Old Adobe Lesson: the Saloon

Behold the room that makes life here possible! (I shot the image below in the late afternoon while testing the Pentax K-x’s in-camera high dynamic range processing and then tweaked it a bit more.) I hope your home has a space like this that’s warm, where you can eat, sit, have a drink, or dry your clothes in the winter. My wife isn’t into the latter capability at the moment and would probably trade my bones or this house for a gas dryer—nonetheless, if the deal goes down, we know how to do the laundry.

Most importantly though, the walls are solid, the roof doesn’t leak (except for the infrequent downpour or a heavy snow melt), and with the wood stove cranking away just out of the picture to the left, the room we call the “saloon” is always warm and cozy—sometimes even too hot, like this evening! (Achieving “too hot” while the outside temperature drops to single digits is accomplishing something, all right, and I had to open a window for an hour or so.) That’s an actual bar—no plumbing—in the gloom on the left. There’s a nice light with a big glass shade hanging over it, and during the cold months, we usually eat sitting at the bar with the stove blazing less than 10 feet away.

The room we call the saloon in our old adobe in Taos, New Mexico

The 18-inch thick solid adobe interior walls soak up a lot of heat while the stove is going. In the morning when my wife gets up before dawn, the saloon is still a pleasant place to sit and read the paper with the cat on her lap. When I finally stumble out of bed, I reload the Ashley, and the 24-hour cycle begins anew. As I write this, I realize that I’m the heating system. She can handle a wood stove, but this is an antique ASHLEY with half a dozen serious quirks, a manly countercultural icon from the Whole Earth Catalog back-to-the-land days, and I work with nuclear pitchwood much of the time. In my firemaking zeal, I have dug my own grave! It’s almost worse than having a cow.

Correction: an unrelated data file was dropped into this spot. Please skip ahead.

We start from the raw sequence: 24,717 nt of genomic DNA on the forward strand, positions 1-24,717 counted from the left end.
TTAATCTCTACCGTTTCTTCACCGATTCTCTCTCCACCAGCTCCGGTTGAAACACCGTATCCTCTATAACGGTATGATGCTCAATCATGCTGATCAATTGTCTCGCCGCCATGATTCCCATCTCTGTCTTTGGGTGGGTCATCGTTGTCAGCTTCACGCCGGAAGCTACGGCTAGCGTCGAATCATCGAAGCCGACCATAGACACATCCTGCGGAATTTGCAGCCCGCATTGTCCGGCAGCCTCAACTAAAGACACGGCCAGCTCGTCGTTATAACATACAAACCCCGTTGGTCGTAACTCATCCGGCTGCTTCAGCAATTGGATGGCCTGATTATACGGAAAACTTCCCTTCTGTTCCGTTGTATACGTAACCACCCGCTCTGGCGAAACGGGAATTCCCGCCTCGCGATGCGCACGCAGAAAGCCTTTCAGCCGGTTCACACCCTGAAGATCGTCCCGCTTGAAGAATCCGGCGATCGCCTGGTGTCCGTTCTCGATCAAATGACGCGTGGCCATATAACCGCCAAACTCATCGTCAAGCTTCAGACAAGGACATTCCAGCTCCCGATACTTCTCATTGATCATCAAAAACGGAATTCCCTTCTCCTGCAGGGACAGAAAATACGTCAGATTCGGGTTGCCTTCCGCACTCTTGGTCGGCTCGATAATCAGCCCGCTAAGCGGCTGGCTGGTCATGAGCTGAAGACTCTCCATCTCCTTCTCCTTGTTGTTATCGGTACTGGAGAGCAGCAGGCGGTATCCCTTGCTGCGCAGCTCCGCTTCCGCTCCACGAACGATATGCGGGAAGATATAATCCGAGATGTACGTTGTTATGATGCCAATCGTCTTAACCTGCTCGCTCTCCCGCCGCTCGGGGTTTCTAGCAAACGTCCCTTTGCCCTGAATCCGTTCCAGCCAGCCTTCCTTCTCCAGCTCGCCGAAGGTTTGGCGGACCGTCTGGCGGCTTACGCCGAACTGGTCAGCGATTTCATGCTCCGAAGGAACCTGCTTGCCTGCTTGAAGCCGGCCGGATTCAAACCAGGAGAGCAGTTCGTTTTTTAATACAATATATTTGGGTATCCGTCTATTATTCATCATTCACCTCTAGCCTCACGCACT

But did you notice the rest?

The doorway into the kitchen, for example, was originally a window. Our late landlord simply scraped away enough adobe below the window frame to make an arty doorway and then plastered the lot. Beyond that is a shoebox kitchen with a concrete floor that was added on later. The gray rug in front looks lumpy because it is: underneath that is a solid, hand-smoothed mud floor laid down right on top of the ground. There’s nothing under that but God’s own very solid dirt, with nary a creak or bounce. There’s a skylight you can’t see above the coffee table, and a comfy chair you can’t see, either, off to the right. The red sofa’s okay and goes with the place (more I dare not say).

You don’t need much to get along in this world, really. A fire, good walls, and a roof will cover most of it. Sometimes I feel like a beetle under a rock, but unless someone kicks it away, the boy is safe and sound.

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John Hamilton Farr lives at 7,000 feet in Ranchos de Taos, New Mexico, U.S.A. As New York Times best-selling author James C. Moore tells it, John is “a man attuned to the world who sees it differently than you and I and writes about it with a language and a vision of life that is impossible to ignore.” This JHFARR.COM site is the master writing archive. To email John, please see CONTACT INFO on About page. For a complete list of all John’s writing, photography, NFTs, and social media links, please visit JHFARR.ART  

  • Carmel January 5, 2011, 12:44 AM

    That room is like ‘comfort food’.

    • JHF January 5, 2011, 12:52 AM

      Yes, and you were there, from AUSTRALIA, no less. I was remembering your visit just the other day. We probably should have drunk more single-malt whiskey! 🙂

      (That is what you brought, wasn’t it?)

  • Ken Webb January 5, 2011, 4:33 PM

    That piece was a beaut, especially the concluding paragraph. These landlords of yours do their work to perfection, then die off just for the sake of leaving you in full possession of paradise. That’s the way a landlord or any other kind of Lord ought to act.

    • JHF January 5, 2011, 9:32 PM

      Why thank you.

      I don’t know that I’d quite go with “perfection” or “paradise,” much less “full possession,” but on the other hand, I’m here and I’m warm. 🙂 And ol’ Dale was a super landlord. He lived in a tiny studio apartment tacked onto the end of our adobe—which he originally upgraded and lived in until deciding to build a little space for himself, so he could rent the larger one out and get some income.

      You can read about the last time I ever saw him here. There’s a lot of material on him at FarrFeed.



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